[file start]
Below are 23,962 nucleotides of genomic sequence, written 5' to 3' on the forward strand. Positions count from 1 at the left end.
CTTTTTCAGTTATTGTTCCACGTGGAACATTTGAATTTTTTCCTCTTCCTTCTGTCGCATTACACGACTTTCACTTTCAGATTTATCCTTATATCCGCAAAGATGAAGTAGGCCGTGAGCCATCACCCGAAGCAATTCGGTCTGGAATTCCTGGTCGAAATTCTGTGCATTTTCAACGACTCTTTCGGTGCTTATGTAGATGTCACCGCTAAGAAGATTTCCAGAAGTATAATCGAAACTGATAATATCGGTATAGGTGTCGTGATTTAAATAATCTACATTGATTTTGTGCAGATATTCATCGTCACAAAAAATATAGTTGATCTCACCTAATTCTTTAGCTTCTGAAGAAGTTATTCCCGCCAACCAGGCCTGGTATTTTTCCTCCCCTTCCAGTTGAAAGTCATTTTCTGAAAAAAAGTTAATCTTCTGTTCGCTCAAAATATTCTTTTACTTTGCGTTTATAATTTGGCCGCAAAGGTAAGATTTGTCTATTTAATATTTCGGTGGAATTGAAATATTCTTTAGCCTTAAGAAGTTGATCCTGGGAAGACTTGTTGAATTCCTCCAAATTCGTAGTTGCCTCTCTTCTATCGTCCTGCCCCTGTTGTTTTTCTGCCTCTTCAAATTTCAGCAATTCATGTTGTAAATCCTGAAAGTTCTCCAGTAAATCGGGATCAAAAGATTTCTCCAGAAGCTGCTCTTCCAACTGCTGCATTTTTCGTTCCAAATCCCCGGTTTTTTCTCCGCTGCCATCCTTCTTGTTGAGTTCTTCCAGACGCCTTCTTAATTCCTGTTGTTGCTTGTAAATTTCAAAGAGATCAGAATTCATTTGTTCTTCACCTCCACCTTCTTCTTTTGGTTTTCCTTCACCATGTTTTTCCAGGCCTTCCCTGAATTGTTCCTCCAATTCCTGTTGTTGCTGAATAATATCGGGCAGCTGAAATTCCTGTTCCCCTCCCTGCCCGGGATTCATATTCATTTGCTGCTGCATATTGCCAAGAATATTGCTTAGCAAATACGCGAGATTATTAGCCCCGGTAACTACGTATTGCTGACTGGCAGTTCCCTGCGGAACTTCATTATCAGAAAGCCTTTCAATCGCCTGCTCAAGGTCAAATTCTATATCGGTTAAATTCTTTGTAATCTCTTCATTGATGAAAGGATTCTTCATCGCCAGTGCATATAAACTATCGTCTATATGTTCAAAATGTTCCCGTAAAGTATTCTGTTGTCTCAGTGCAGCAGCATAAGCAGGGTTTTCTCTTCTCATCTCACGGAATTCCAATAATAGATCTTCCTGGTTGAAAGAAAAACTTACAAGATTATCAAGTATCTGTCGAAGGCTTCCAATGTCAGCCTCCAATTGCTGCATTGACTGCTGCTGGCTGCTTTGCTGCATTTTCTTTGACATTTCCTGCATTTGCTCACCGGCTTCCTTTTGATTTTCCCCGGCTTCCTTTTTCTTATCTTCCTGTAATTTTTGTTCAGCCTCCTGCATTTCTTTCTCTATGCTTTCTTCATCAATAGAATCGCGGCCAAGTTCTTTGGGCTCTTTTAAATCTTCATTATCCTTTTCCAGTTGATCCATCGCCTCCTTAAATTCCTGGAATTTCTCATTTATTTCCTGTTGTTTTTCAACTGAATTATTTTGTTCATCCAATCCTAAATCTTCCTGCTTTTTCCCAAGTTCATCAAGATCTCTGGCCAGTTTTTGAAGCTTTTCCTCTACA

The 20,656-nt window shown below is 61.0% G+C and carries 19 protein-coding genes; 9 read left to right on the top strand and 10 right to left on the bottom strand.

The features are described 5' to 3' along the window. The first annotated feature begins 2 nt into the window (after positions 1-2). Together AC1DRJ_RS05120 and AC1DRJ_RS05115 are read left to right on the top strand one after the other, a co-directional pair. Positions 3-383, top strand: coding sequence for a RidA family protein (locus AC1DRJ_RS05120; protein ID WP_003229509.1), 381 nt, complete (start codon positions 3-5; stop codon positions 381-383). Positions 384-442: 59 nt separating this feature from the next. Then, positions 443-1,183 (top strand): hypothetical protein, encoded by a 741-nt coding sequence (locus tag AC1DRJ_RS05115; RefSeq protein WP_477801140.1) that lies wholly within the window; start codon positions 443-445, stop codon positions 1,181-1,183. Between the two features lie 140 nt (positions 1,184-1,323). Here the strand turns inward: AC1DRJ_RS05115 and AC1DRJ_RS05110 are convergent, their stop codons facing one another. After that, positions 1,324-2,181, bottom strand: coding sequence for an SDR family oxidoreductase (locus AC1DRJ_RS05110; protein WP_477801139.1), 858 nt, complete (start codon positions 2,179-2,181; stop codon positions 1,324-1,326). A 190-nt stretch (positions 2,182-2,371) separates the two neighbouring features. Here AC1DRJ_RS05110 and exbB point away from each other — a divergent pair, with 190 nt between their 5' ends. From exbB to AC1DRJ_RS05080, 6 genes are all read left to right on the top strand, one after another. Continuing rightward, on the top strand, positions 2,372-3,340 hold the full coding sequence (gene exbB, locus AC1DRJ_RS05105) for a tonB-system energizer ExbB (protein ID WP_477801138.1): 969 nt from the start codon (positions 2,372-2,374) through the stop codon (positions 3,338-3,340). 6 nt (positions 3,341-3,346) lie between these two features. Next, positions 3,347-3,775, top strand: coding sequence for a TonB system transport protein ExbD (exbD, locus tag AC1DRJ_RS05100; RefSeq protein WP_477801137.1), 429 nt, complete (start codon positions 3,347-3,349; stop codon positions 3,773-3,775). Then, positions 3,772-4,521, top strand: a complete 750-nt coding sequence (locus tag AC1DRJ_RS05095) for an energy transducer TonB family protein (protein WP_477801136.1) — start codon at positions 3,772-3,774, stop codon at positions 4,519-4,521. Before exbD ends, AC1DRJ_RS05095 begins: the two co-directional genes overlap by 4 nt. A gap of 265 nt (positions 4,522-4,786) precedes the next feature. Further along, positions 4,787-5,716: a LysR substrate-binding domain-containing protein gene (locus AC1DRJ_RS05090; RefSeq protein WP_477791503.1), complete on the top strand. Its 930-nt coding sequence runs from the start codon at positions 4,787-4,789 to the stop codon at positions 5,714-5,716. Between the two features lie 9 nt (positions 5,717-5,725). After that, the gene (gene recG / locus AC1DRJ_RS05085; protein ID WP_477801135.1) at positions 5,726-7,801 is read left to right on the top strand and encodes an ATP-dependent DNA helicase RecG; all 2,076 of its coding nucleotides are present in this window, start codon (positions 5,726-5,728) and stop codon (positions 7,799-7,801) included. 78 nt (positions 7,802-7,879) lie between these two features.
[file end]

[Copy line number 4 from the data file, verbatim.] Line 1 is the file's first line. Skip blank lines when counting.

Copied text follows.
The features are described 5' to 3' along the window. The first annotated feature begins 2 nt into the window (after positions 1-2). Together AC1DRJ_RS05120 and AC1DRJ_RS05115 are read left to right on the top strand one after the other, a co-directional pair. Positions 3-383, top strand: coding sequence for a RidA family protein (locus AC1DRJ_RS05120; protein ID WP_003229509.1), 381 nt, complete (start codon positions 3-5; stop codon positions 381-383). Positions 384-442: 59 nt separating this feature from the next. Then, positions 443-1,183 (top strand): hypothetical protein, encoded by a 741-nt coding sequence (locus tag AC1DRJ_RS05115; RefSeq protein WP_477801140.1) that lies wholly within the window; start codon positions 443-445, stop codon positions 1,181-1,183. Between the two features lie 140 nt (positions 1,184-1,323). Here the strand turns inward: AC1DRJ_RS05115 and AC1DRJ_RS05110 are convergent, their stop codons facing one another. After that, positions 1,324-2,181, bottom strand: coding sequence for an SDR family oxidoreductase (locus AC1DRJ_RS05110; protein WP_477801139.1), 858 nt, complete (start codon positions 2,179-2,181; stop codon positions 1,324-1,326). A 190-nt stretch (positions 2,182-2,371) separates the two neighbouring features. Here AC1DRJ_RS05110 and exbB point away from each other — a divergent pair, with 190 nt between their 5' ends. From exbB to AC1DRJ_RS05080, 6 genes are all read left to right on the top strand, one after another. Continuing rightward, on the top strand, positions 2,372-3,340 hold the full coding sequence (gene exbB, locus AC1DRJ_RS05105) for a tonB-system energizer ExbB (protein ID WP_477801138.1): 969 nt from the start codon (positions 2,372-2,374) through the stop codon (positions 3,338-3,340). 6 nt (positions 3,341-3,346) lie between these two features. Next, positions 3,347-3,775, top strand: coding sequence for a TonB system transport protein ExbD (exbD, locus tag AC1DRJ_RS05100; RefSeq protein WP_477801137.1), 429 nt, complete (start codon positions 3,347-3,349; stop codon positions 3,773-3,775). Then, positions 3,772-4,521, top strand: a complete 750-nt coding sequence (locus tag AC1DRJ_RS05095) for an energy transducer TonB family protein (protein WP_477801136.1) — start codon at positions 3,772-3,774, stop codon at positions 4,519-4,521. Before exbD ends, AC1DRJ_RS05095 begins: the two co-directional genes overlap by 4 nt. A gap of 265 nt (positions 4,522-4,786) precedes the next feature. Further along, positions 4,787-5,716: a LysR substrate-binding domain-containing protein gene (locus AC1DRJ_RS05090; RefSeq protein WP_477791503.1), complete on the top strand. Its 930-nt coding sequence runs from the start codon at positions 4,787-4,789 to the stop codon at positions 5,714-5,716. Between the two features lie 9 nt (positions 5,717-5,725). After that, the gene (gene recG / locus AC1DRJ_RS05085; protein ID WP_477801135.1) at positions 5,726-7,801 is read left to right on the top strand and encodes an ATP-dependent DNA helicase RecG; all 2,076 of its coding nucleotides are present in this window, start codon (positions 5,726-5,728) and stop codon (positions 7,799-7,801) included. 78 nt (positions 7,802-7,879) lie between these two features.